Tempus Fugit.
Posted by ReverendFranz

Remember the past my Friends.


Saturday, April 18, 2009

What Constitution?

What Constitution? They can beat a Pastor because they said so.

Watch yourself boys and girls,

For more offical evil deeds in AZ CLICK HERE

Tuesday, April 14, 2009

12 Years and Counting

12 years ago today, my wife and I joined into a llifetime contract.

"I, take you to be my wife, to have and behold from this day on, for better or for worse, for richer, for poorer, in sickness and in health, to love and to cherish; until death do us part."

I hold true to that word and feeling today, thank you for my beautiful children and my wonderful life. You are my love and my life.


Wednesday, April 8, 2009

From Comments Come A Post

From HERE, which you all should be reading daily:

This comment caught my attention:

Why is it, exactly, that if I disagree with you as to how to interpret the Constitution and various related documents, I somehow don't understand them? Is your interpretation the right one and anyone who doesn't agree with you somehow either ignorant or corrupt?...I want everyone to take a step back and consider that the founding fathers may have been wrong on some things. Is that such a terrible thing? Does admitting that they have flaws make me somehow dead-set against this nation? Is it possible that the comments about the consistent need for bloodshed ("The tree of liberty must be refreshed from time to time with the blood of patriots and tyrants") were made at a time when Jefferson was enraged over the treatment of the colonies?... Mayor- if you truly believe that the government has no role in protecting its citizens, do an experiment. For the next 12 months, suspend all police activity in your town. If, a year from now, your citizens are safe, happy, and prosperous, perhaps you're right. If, instead, violent gangs are present, burglaries are omnipresent, and the murder rate has ballooned, perhaps government has some duty to protect its citizens? I'm anxious to learn the results.

To which I replied with:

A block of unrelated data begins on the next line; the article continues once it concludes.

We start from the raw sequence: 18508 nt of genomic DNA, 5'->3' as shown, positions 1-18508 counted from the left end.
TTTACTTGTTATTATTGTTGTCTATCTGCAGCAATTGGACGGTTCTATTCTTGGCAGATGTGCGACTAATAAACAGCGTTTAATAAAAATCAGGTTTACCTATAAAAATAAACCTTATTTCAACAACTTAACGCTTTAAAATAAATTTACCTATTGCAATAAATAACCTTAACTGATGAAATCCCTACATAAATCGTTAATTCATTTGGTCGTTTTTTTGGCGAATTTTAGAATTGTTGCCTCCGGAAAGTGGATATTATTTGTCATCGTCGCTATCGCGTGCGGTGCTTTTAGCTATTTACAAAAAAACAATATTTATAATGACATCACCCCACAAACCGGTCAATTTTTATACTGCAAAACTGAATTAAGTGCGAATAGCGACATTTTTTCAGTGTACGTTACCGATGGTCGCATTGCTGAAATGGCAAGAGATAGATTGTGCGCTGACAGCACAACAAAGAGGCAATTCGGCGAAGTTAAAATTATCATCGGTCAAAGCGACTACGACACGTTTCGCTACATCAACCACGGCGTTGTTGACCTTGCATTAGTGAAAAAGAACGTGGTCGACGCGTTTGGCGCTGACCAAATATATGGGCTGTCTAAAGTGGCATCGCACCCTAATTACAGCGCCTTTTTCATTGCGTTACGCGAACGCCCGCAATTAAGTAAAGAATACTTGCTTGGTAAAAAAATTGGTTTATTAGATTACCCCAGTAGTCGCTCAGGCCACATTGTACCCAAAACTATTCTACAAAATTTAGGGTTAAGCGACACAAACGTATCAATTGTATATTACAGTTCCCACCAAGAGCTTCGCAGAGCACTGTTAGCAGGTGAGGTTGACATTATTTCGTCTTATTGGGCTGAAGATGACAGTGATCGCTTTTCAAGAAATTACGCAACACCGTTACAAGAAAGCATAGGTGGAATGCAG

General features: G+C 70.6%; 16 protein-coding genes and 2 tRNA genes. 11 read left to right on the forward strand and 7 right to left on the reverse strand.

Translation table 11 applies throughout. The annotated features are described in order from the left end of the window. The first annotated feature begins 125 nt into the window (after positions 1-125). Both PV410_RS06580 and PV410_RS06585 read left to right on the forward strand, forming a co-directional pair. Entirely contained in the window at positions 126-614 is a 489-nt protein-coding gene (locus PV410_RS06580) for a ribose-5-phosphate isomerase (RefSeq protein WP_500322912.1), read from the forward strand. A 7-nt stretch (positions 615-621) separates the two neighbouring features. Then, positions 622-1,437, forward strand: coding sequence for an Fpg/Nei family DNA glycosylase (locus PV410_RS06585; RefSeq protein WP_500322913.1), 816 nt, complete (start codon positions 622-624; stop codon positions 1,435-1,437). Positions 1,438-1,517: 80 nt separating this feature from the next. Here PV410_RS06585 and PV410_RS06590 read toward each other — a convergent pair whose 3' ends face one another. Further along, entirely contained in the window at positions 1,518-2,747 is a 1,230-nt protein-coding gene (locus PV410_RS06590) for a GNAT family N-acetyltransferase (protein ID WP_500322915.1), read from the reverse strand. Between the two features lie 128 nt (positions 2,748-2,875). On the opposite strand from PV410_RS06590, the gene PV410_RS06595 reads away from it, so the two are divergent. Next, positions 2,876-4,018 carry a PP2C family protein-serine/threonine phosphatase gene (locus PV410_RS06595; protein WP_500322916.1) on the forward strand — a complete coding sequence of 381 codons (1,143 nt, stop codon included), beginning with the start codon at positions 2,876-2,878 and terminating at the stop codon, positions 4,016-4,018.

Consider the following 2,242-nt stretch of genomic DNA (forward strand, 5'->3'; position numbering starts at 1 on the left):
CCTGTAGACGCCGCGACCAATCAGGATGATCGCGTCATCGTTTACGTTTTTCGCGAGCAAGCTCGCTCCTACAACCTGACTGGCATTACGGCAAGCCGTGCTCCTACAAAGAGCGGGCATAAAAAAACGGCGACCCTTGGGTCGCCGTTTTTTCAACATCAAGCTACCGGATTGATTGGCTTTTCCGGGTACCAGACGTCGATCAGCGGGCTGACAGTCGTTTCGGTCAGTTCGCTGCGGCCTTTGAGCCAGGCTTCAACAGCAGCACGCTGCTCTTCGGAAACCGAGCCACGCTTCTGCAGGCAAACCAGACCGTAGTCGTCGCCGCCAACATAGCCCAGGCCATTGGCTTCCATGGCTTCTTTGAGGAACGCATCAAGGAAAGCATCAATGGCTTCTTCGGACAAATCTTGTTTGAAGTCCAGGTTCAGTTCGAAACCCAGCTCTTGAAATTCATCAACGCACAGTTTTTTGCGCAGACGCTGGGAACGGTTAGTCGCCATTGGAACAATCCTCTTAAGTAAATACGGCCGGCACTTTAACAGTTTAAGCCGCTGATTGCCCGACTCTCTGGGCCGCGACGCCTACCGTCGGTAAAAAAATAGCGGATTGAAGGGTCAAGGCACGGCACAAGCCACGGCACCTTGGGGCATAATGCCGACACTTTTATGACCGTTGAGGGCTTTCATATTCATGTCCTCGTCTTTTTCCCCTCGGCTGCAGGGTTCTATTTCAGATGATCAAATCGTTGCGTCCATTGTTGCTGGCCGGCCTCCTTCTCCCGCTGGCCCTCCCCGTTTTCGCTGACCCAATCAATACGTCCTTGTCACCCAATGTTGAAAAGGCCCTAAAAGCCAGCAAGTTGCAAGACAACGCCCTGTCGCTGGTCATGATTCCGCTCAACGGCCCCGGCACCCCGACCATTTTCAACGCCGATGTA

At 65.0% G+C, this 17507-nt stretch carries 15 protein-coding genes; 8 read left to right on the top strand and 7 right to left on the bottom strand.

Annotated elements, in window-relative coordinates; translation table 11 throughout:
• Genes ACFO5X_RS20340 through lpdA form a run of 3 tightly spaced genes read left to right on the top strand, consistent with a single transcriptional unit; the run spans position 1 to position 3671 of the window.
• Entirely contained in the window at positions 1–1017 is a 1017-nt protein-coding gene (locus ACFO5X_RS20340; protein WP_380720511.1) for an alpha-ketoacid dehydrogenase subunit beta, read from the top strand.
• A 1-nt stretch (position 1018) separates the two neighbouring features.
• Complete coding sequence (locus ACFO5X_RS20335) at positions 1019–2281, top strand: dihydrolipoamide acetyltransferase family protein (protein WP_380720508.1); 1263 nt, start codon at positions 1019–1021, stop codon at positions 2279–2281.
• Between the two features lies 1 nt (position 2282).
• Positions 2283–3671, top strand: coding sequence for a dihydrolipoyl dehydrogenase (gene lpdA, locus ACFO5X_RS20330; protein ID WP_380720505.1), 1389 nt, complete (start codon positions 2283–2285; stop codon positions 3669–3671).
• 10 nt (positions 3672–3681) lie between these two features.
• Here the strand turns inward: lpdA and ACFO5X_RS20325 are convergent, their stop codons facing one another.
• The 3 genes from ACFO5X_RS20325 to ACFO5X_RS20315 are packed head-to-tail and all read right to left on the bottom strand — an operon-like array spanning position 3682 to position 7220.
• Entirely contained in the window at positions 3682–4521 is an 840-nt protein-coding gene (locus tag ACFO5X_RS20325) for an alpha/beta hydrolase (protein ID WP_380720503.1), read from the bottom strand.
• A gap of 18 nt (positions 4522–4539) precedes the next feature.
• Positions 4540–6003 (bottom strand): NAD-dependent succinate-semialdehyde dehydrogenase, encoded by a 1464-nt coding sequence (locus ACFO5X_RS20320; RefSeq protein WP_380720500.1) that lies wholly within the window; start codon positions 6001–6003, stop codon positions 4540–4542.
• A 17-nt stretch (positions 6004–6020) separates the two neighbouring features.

The argument, at least mine, over the Constitution being living is over the existing amendments interpretation. They say what they say, period. Most that were added were IMHO unnecessary clarification. Equal rights are established in the preamble and the DOI. The separation between today and the times of the founding is our desire to say everything so that it is so clear, that we get laws/bills that are not read and then passed covering every possible detail that they can imagine.Sadly the imagination is lacking in a lot of cases. The conventions of the 1770's and 1780's debated every word, ensuring it said was was needed and nothing more. We only debate party support or PORK trade offs now. Before anyone says it, ALL PARTIES are guilty of this, and no it is not specific to our current or most recent admins. Our representatives are struggling for power and sound bites, not liberty for individual citizens. I personally find no fault with the original document, only the way its reading has been butchered in the past 100 years. And no the country cannot simply come for our guns without removing the 2nd, 4th, 5th, and 10th. That is not adaptation, but disintegration. Besides the 2A argument is not about "guns" only, it is about the right of self defense, the right to remove consent of the governed, the ultimate check and balance the equalizer between predator and prey. As for the idea of "For the next 12 months, suspend all police activity in your town"... Would you be willing to grant me and a small group the "privileges" of LEO's? I would love that opportunity, and it would be truly transparent. Look at Chi-town, NYC, DC... do the Police really make you safer? Why would you not be willing to step up in the defense of YOUR community? Read Warren v. District of Columbia, or "Domestic Violence -- When Do Police Have a Constitutional Duty to Protect?" Special Agent Daniel L. Schofield, S.J.D., then look at the past of BOTH recent cop murdering scat of these past few weeks. Rehab does not work for child molesters or "violent" criminals. As the old saying goes "I carry a gun because a cop is too heavy," or "911, when seconds count Police are only minutes away," if you prefer.